May 17, 2022

Scanning IPv6 with Nmap

Nmap is amongst the popular network discovery utilities discovering hosts and services on the network. This article provides a walkthrough for getting started with Nmap for scanning IPv6 addresses.

Table of Contents

Introduction

Before we begin

Setting up Nmap

Scanning IPv6 with Nmap

      Consideration for address ranges

Conclusion

Other Articles in this Series

Introduction

In our listicle on Tools for Scanning IPv6 networks we had shared some open source tools that can be used for scanning IPv6 networks. In this article, we will take a look at our first tool in the list - Nmap.

Nmap is a popular open source utility for performing network discovery and network security auditing. The utility can be used to identify hosts and services on a network and is considered a core part of any security auditor’s toolkit.

With Nmap you can scan for both IPv4 and IPv6 networks. This article is a hands-on guide for getting started with Nmap for scanning IPv6.

Note: Make sure that the scans are conducted on the networks where you are allowed to do so with appropriate permissions.

Before we begin

Access to an IPv6-enabled network is required in order to utilise Nmap’s IPv6 scanning capabilities. To verify that your system and network are properly configured to have IPv6 access, you can run either of the following commands:

  1. ip -6 addr
ip -6 addr
  1. ifconfig | grep inet6
ifconfig | grep inet6

Setting up Nmap

In this section we will go through the steps for setting up Nmap on the system. Here, we will install Nmap on Ubuntu. On systems with Ubuntu, the package manager can be used to install Nmap.

Run the following commands in your terminal to install Nmap:

  1. sudo apt update
  2. sudo apt install nmap
Run the following commands in your terminal to install Nmap:

Alternatively, it’s also possible to install Nmap from the Snap Store or by using the Snap package manager.

If you don’t already have Snap installed, run the following commands:

  1. sudo apt update
  2. sudo apt install snapd
  3. sudo snap install core

After that, run the following command for installing Nmap:

  • sudo snap install nmap
sudo snap install nmap

The Nmap project website provides installer packages and compiled binaries for various operating systems as well as for several popular Linux distributions. Installation guides for various operating systems and environments can be found in case you are using a different operating system.

Scanning IPv6 with Nmap

Nmap can be used to scan IPv6 addresses for open ports. To do this, the `-6` option must be supplied along with any other options and arguments for the scan. Refer to the command below for an example:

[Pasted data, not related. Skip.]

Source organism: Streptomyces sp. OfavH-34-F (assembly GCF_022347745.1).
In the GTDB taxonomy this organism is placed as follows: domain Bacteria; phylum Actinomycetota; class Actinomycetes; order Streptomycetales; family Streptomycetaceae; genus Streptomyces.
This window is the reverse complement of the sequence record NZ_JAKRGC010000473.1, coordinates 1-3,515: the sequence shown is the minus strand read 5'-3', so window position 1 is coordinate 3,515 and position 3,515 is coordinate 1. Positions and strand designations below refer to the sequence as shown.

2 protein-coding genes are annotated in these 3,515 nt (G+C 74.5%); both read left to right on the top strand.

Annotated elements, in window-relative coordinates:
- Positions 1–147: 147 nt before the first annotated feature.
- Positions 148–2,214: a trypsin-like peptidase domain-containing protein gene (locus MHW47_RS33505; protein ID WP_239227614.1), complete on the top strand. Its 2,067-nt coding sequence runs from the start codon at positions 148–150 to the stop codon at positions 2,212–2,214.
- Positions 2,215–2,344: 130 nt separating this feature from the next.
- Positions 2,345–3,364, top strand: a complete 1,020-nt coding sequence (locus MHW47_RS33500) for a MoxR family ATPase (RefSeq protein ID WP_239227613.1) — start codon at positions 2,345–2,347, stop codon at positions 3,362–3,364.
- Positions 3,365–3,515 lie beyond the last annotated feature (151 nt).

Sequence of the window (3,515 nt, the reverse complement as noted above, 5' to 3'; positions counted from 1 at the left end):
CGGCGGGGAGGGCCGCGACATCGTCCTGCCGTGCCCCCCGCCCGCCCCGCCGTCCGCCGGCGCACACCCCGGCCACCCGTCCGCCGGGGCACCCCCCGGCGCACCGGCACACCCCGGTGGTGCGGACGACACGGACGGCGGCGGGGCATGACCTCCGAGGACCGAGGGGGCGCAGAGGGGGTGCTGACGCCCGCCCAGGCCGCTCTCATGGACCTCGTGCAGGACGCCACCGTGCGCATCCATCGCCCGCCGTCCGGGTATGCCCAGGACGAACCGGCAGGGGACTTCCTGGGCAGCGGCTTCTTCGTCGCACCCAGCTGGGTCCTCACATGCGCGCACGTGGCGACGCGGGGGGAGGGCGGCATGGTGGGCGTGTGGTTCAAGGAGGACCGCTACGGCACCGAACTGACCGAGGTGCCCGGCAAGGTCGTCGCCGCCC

• nmap -6 ipv6.google.com

nmap -6 ipv6.google.com

The above command will perform a regular scan of the IPv6 address for the “ipv6.google.com” host.

All Nmap functionalities can be utilised for IPv6 scanning in the same way we use it for IPv4 scanning. For example, providing “-p 80” as an argument along with the nmap command for IPv6 will only scan port 80 on the host.

All Nmap functionalities can be utilised for IPv6 scanning in the same way we use it for IPv4 scanning

Consideration for address ranges

While scanning a large set of IPv4 addresses may be a relatively quick process, scanning IPv6 addresses in practice is much slower. This is due to the larger address space of IPv6. When dealing with IPv6 addresses, if you use Nmap primarily for performing service detection and port scanning on already discovered hosts, instead of port scanning for the purpose of discovering hosts, it can save a lot of time.

Conclusion

In this article, we discussed how to set up and use Nmap for scanning IPv6 addresses. We also looked at considerations that need to be taken into account with regards to the considerably larger address space one is presented when scanning IPv6 networks.

Other Articles in this Series

Tools for Scanning IPv6 networks

Scanning IPv6 with fi6s

Scanning IPv6 with RustScan

Scanning IPv6 with Masscan

Scanning IPv6 with v6disc

***

This article is brought to you by Kloudle Academy, a free e-resource compilation, created and curated by Kloudle. Kloudle is a cloud security management platform that uses the power of automation and simplifies human requirements in cloud security. Receive alerts for Academy by subscribing here.

Written by:
Riyaz Walikar

Riyaz Walikar

Chief Hacker

Riyaz is a security evangelist, offensive security expert and researcher with over a decade of experience in the cyber security industry. His passion to break into some of the most well defended networks and systems in his career spanning 15 years has earned him a lot respect within the security industry. He has led Security Assessment and Penetration Testing teams at Pricewaterhouse Coopers (PwC) and Appsecco, and the Product Security Team at Citrix before co-founding Kloudle. Riyaz now specializes in cloud native, container and cloud security in general, helping build an easy to use security management platform to help companies enhance their visibility in the cloud, identify security misconfigurations and automate remediation for security gaps enabling compliance and operational security in multi-cloud environments. He is also an avid speaker and trainer and presents his research and findings at security conferences and community meetups around the world including BlackHat USA, BH Europe, BH Asia, nullcon and OWASP AppsecUSA.Specialties: Cloud (AWS, GCP, Azure, IBM, Others) Security, Cloud-Native Security, Kubernetes, Container Security, Web Application Security, Network and System Penetration Testing, Wireless Network Security, Malware Analysis and Reverse Engineering, Threat Modelling, Windows Forensics, Security Code Review, Vulnerability Research, Exploit Development and Reverse Engineering. Certifications: CKA, CKAD, OSCP

Read more